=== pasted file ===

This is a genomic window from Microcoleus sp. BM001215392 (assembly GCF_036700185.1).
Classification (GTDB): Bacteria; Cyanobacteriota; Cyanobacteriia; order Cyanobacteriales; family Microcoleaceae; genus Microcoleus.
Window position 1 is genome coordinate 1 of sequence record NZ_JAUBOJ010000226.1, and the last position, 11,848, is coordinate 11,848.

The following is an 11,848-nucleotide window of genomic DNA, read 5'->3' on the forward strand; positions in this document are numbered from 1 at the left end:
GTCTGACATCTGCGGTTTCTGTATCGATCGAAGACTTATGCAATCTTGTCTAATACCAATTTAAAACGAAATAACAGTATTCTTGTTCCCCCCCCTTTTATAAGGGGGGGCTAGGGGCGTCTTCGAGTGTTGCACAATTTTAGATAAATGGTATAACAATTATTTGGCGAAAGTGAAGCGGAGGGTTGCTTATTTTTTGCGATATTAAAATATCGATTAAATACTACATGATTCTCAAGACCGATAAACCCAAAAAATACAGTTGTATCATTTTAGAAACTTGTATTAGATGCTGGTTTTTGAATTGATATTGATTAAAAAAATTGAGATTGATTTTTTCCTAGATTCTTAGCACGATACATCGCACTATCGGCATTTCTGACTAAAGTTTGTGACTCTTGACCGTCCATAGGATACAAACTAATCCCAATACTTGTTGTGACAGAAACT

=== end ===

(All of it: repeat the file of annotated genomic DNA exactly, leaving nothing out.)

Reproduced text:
This is a genomic window from Microcoleus sp. BM001215392 (assembly GCF_036700185.1).
Classification (GTDB): Bacteria; Cyanobacteriota; Cyanobacteriia; order Cyanobacteriales; family Microcoleaceae; genus Microcoleus.
Window position 1 is genome coordinate 1 of sequence record NZ_JAUBOJ010000226.1, and the last position, 11,848, is coordinate 11,848.

The following is an 11,848-nucleotide window of genomic DNA, read 5'->3' on the forward strand; positions in this document are numbered from 1 at the left end:
GTCTGACATCTGCGGTTTCTGTATCGATCGAAGACTTATGCAATCTTGTCTAATACCAATTTAAAACGAAATAACAGTATTCTTGTTCCCCCCCCTTTTATAAGGGGGGGCTAGGGGCGTCTTCGAGTGTTGCACAATTTTAGATAAATGGTATAACAATTATTTGGCGAAAGTGAAGCGGAGGGTTGCTTATTTTTTGCGATATTAAAATATCGATTAAATACTACATGATTCTCAAGACCGATAAACCCAAAAAATACAGTTGTATCATTTTAGAAACTTGTATTAGATGCTGGTTTTTGAATTGATATTGATTAAAAAAATTGAGATTGATTTTTTCCTAGATTCTTAGCACGATACATCGCACTATCGGCATTTCTGACTAAAGTTTGTGACTCTTGACCGTCCATAGGATACAAACTAATCCCAATACTTGTTGTGACAGAAACT